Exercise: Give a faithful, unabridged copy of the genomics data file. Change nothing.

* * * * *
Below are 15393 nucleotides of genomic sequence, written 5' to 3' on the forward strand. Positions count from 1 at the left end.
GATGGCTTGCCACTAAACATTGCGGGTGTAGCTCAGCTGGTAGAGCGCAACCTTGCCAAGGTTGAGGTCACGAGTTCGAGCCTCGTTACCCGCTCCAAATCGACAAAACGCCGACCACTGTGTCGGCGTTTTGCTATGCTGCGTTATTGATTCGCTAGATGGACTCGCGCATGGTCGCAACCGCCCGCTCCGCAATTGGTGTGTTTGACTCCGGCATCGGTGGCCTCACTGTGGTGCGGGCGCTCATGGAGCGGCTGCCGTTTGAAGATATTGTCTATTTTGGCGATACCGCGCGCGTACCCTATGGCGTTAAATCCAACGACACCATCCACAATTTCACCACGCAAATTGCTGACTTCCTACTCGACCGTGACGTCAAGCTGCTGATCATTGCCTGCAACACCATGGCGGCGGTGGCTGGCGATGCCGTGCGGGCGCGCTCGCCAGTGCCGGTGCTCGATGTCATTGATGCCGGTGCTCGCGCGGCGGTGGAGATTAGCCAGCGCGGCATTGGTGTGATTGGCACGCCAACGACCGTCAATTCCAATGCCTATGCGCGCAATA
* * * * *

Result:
Below are 15393 nucleotides of genomic sequence, written 5' to 3' on the forward strand. Positions count from 1 at the left end.
GATGGCTTGCCACTAAACATTGCGGGTGTAGCTCAGCTGGTAGAGCGCAACCTTGCCAAGGTTGAGGTCACGAGTTCGAGCCTCGTTACCCGCTCCAAATCGACAAAACGCCGACCACTGTGTCGGCGTTTTGCTATGCTGCGTTATTGATTCGCTAGATGGACTCGCGCATGGTCGCAACCGCCCGCTCCGCAATTGGTGTGTTTGACTCCGGCATCGGTGGCCTCACTGTGGTGCGGGCGCTCATGGAGCGGCTGCCGTTTGAAGATATTGTCTATTTTGGCGATACCGCGCGCGTACCCTATGGCGTTAAATCCAACGACACCATCCACAATTTCACCACGCAAATTGCTGACTTCCTACTCGACCGTGACGTCAAGCTGCTGATCATTGCCTGCAACACCATGGCGGCGGTGGCTGGCGATGCCGTGCGGGCGCGCTCGCCAGTGCCGGTGCTCGATGTCATTGATGCCGGTGCTCGCGCGGCGGTGGAGATTAGCCAGCGCGGCATTGGTGTGATTGGCACGCCAACGACCGTCAATTCCAATGCCTATGCGCGCAATA